Residential building land prices rise in Australia
There is a growing divide between demand and available supply in vacant residential land in Australia as land price rise and detached house building peaks, according to a new report.
The number of residential land sales fell by 11.8% over the year to the December 2014 quarter while in contrast, the weighted median residential land value increased by 2.8% and was up by 6.3% over the year.
The data from the latest HIA-CoreLogic RP Data Residential Land Report provided by the Housing Industry Association, also shows that the increase in the weighted median value was driven primarily by Sydney, with significant growth also evident in Perth and Melbourne.
‘As with all aspects of this housing cycle, there are wide divergences in land market conditions around the country this is clearly evident across the six capital cities and 41 regional areas covered in the report,’ said HIA chief economist Harley Dale.
‘There is insufficient shovel-ready land in some markets and this is placing undue upward pressure on residential land values. Construction of detached houses looks to be peaking for the cycle, but there is unrealised demand out there because of that lack of readily available and affordable land,’ he explained.
Overall the price of residential land per square metre increased in Sydney, Melbourne and Perth in the December 2014 quarter, with Sydney remaining the country’s most expensive land market by some margin.
Across regional Australia, the most expensive residential land markets are the Gold Coast and the Sunshine Coast in Queensland, and the Richmond-Tweed region in New South Wales. The least expensive markets can be found in the South East region of South Australia, and the Mersey-Lyell and Southern regions of Tasmania.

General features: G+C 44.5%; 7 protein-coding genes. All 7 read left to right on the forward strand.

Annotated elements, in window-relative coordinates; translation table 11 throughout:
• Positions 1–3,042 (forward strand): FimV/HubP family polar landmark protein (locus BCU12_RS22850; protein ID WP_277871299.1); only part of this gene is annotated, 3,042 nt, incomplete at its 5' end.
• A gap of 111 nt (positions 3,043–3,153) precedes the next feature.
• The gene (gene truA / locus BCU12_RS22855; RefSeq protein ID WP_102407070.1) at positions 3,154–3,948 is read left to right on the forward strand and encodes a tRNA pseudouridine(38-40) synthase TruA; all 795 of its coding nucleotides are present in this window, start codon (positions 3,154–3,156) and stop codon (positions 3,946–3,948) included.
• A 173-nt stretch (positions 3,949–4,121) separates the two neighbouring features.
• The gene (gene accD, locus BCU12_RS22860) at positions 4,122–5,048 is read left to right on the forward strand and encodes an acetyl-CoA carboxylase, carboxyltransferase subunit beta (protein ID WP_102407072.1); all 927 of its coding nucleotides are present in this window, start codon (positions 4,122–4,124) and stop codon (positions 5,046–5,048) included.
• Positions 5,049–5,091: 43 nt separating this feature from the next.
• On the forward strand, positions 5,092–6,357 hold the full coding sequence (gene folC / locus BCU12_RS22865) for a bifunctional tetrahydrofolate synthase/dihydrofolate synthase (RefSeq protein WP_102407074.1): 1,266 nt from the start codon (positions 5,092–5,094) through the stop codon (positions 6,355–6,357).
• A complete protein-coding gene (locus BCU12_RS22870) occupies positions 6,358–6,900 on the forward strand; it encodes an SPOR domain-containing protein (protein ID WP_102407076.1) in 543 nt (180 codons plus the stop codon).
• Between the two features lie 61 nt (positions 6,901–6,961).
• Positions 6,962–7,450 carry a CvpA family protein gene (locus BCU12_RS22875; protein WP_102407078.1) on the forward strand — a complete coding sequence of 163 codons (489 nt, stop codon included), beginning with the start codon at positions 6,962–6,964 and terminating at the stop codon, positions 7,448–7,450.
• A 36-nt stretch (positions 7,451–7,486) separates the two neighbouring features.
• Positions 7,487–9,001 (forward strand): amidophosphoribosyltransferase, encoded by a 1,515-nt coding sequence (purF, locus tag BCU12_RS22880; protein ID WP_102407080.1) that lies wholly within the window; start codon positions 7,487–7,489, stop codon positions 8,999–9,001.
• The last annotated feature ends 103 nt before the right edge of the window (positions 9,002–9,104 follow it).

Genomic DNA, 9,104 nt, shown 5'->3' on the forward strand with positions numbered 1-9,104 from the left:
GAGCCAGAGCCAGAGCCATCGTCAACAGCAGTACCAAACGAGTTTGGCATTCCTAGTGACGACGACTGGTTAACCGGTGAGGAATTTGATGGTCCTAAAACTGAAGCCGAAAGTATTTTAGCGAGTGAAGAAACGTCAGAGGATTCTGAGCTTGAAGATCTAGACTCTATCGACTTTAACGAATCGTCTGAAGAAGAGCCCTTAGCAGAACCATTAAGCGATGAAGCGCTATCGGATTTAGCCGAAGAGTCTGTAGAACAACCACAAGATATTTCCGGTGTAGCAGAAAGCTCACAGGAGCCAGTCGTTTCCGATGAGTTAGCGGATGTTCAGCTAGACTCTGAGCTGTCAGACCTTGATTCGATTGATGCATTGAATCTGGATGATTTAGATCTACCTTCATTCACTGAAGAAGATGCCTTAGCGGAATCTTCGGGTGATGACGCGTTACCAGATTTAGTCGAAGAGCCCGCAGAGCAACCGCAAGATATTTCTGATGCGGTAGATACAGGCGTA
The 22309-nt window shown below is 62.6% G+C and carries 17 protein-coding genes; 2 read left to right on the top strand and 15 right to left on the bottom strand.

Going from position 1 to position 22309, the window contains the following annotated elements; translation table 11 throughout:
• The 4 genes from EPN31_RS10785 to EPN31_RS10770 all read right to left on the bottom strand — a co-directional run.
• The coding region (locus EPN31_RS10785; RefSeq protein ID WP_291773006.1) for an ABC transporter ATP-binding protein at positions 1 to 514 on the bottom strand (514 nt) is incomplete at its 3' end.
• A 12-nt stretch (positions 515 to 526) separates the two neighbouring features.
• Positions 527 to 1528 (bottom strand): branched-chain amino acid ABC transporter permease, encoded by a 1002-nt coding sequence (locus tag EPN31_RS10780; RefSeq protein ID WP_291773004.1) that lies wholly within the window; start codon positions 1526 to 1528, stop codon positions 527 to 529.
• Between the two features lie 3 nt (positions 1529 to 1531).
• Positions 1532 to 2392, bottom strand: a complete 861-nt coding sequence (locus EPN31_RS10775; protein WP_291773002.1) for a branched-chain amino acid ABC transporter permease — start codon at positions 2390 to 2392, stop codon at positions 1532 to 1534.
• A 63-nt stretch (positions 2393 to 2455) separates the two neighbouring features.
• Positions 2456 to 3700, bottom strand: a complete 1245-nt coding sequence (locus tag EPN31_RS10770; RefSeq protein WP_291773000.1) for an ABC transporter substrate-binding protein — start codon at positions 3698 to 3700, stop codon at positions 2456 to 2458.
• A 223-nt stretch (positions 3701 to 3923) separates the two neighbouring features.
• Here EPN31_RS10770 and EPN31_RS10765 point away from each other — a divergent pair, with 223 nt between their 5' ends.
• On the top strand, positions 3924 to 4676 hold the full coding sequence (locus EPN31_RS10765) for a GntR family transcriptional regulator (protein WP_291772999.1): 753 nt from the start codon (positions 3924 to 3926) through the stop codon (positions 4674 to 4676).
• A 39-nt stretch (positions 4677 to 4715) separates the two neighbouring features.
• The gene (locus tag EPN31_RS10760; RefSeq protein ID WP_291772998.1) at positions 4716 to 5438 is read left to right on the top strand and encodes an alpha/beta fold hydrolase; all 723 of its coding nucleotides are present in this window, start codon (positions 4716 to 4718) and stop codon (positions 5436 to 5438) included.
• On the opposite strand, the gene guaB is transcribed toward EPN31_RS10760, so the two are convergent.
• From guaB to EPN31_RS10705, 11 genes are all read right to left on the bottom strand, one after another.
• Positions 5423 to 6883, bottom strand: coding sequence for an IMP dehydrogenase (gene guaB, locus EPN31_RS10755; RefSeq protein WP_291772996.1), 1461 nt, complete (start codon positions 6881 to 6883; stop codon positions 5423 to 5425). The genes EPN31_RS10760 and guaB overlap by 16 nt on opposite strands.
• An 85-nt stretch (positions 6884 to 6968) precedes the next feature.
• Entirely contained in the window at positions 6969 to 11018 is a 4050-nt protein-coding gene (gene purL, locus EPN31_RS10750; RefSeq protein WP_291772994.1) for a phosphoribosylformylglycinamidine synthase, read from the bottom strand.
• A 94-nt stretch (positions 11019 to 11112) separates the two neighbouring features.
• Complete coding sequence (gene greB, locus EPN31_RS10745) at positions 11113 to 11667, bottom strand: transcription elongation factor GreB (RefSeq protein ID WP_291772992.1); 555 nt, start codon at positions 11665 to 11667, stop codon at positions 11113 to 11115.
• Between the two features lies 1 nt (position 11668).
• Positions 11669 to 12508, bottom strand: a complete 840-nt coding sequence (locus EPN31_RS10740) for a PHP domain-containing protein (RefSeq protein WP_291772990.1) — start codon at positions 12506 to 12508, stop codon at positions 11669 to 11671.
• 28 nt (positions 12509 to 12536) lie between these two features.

According to CoreLogic RP Data research director, Tim Lawless, the number of vacant residential land sales has been trending lower since the middle of 2013 and concurrently, median land prices have been rising to new record highs.
‘The opposing trends are a clear sign that demand is outweighing supply which is pushing land prices higher. Higher land prices ultimately lead to less affordable homes. It is the high cost of vacant land which significantly contributes to the increasing cost of housing. Ideally we should be seeing more land brought to the market and sold during this period of low borrowing costs,’ he added.
Meanwhile, the latest Australian Bureau of Statistics housing finance figures show that the number of loans to owner occupiers (excluding refinancing) declined modestly in February although the number of loans to those purchasing and building new homes increased slightly.
The number of loans to households building or purchasing new homes increased by 2% in February, a relatively positive result against a backdrop where lending to households purchasing existing homes eased back modestly.
The number of loans to owner occupiers buying established homes, excluding refinancing, fell by 0.9% in February to a level 4.9% weaker compared with the same time a year ago,.
According to HIA economist, Geordan Murray, the figures indicate that the investor market eased by around 3.4% during February, but remained around 9.9% higher than the same period a year ago. The majority of the growth in investor lending has been to those purchasing existing homes. In February over 90% of lending to investors went into the existing home market.
‘Lending activity in the first home buyer market remained quite weak. The number of loans to first home buyers in the three months to February 2015 was around 8.2% lower than the corresponding period a year earlier,’ he pointed out.
Comparing the total number of owner occupier loans for new housing in February 2015 with February 2014 shows that only Victoria and Tasmania recorded growth of 3.2% and 71.7% respectively.
Elsewhere, there were declines in New South Wales of 0.4%, Queensland at 1.7%, South Australia at 17.4% and Western Australia at 12.8%.